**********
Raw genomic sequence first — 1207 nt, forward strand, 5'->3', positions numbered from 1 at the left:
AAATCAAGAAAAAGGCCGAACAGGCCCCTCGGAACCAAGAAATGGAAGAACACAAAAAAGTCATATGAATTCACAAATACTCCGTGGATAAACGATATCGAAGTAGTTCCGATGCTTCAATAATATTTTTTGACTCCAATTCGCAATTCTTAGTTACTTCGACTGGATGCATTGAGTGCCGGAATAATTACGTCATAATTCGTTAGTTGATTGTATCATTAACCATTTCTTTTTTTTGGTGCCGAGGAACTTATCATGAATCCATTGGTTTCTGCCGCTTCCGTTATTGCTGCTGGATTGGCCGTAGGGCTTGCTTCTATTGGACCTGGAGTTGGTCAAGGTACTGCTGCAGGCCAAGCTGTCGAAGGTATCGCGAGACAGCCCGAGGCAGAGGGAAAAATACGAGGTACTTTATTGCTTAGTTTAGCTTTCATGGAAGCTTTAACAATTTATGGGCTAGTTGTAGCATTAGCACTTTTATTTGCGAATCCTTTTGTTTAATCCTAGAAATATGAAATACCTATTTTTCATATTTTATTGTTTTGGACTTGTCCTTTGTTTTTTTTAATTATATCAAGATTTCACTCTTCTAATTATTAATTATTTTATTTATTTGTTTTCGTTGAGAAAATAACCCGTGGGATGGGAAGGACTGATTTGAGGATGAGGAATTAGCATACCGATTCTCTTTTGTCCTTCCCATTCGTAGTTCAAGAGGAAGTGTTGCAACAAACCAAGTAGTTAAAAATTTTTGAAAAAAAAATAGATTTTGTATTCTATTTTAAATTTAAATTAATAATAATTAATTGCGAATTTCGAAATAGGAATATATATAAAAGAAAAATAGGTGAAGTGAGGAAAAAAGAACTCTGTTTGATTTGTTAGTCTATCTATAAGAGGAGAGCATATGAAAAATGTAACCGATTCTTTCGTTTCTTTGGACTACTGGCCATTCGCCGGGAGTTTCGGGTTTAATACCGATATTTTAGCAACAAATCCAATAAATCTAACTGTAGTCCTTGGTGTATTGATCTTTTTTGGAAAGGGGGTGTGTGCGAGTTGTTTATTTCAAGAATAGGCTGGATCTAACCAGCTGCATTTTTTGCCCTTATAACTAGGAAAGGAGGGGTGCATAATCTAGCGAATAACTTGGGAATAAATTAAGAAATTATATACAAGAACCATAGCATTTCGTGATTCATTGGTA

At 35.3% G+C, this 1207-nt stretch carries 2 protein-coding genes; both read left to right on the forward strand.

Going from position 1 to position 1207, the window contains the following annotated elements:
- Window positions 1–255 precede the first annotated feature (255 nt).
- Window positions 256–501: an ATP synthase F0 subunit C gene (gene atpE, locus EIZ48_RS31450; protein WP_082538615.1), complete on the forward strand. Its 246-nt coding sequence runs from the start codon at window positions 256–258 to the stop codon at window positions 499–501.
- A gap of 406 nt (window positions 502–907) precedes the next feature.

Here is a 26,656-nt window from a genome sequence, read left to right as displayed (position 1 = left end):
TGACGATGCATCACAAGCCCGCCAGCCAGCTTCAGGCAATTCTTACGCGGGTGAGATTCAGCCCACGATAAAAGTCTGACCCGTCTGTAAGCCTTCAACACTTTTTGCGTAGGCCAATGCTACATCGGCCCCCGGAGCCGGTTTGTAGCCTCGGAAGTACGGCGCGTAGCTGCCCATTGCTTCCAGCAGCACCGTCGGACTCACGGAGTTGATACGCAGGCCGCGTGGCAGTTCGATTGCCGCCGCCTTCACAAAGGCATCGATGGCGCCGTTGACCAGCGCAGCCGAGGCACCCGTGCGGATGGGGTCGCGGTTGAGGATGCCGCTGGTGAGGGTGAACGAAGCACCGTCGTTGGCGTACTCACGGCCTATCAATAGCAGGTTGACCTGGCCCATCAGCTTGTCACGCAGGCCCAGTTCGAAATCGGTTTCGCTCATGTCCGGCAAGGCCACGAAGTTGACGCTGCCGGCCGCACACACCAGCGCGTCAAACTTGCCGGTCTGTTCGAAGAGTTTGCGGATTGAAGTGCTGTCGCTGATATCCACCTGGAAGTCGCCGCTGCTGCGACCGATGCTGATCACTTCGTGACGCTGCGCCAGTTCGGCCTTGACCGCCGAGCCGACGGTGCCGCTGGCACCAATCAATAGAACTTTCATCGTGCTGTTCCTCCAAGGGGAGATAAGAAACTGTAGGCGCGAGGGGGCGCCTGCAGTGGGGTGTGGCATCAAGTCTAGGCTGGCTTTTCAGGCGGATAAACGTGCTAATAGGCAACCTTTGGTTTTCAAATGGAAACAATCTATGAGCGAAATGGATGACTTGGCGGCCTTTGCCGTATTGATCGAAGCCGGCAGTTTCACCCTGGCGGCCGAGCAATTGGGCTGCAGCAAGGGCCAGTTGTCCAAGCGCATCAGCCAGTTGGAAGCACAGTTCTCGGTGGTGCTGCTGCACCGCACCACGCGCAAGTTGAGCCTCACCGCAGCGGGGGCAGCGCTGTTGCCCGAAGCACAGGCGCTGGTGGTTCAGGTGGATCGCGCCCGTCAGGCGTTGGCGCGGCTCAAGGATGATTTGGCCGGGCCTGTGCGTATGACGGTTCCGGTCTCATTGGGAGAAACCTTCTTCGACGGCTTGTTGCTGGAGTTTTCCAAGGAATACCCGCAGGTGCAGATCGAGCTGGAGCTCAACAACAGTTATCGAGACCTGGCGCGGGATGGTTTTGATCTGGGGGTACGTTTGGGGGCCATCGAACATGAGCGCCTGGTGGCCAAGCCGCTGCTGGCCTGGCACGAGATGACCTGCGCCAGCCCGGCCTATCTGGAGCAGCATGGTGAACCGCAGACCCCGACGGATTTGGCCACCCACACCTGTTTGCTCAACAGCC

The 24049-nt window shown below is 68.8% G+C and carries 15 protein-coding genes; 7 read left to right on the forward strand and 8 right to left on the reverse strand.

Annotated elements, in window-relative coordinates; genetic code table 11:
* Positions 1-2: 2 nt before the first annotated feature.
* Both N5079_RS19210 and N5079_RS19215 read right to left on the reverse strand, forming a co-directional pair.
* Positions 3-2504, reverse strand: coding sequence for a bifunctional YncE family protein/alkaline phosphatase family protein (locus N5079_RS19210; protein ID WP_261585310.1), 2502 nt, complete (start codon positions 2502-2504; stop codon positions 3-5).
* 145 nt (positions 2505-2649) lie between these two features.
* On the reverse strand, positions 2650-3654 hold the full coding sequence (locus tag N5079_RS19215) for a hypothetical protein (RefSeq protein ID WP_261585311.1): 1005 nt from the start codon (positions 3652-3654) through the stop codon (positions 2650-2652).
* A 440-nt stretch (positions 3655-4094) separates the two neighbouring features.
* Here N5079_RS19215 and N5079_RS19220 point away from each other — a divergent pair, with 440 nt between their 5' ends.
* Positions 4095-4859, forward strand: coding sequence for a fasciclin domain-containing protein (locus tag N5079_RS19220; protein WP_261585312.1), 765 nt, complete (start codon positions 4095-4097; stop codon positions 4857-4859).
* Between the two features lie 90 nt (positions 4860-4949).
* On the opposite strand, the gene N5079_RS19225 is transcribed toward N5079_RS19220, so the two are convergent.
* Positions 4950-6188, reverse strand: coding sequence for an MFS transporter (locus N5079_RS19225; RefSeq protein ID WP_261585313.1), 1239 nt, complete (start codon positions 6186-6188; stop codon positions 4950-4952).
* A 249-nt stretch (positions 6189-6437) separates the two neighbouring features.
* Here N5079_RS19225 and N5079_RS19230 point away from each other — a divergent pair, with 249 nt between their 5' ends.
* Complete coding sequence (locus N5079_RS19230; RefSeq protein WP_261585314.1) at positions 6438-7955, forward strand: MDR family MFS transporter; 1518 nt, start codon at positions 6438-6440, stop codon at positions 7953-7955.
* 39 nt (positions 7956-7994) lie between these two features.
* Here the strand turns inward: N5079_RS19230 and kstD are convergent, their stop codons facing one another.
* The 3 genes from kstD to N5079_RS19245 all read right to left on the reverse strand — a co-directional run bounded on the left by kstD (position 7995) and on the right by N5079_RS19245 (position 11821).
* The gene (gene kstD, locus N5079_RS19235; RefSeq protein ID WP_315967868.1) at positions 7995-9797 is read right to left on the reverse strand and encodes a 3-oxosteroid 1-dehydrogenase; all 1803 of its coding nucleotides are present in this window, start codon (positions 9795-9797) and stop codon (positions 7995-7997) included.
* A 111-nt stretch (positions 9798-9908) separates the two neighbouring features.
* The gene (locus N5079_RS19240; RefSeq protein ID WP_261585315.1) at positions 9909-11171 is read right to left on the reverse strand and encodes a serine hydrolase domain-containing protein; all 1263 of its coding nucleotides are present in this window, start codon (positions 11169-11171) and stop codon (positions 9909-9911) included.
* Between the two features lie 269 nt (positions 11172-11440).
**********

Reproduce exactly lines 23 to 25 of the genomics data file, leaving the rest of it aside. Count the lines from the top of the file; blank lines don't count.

* A 249-nt stretch (positions 6189-6437) separates the two neighbouring features.
* Here N5079_RS19225 and N5079_RS19230 point away from each other — a divergent pair, with 249 nt between their 5' ends.
* Complete coding sequence (locus N5079_RS19230; RefSeq protein WP_261585314.1) at positions 6438-7955, forward strand: MDR family MFS transporter; 1518 nt, start codon at positions 6438-6440, stop codon at positions 7953-7955.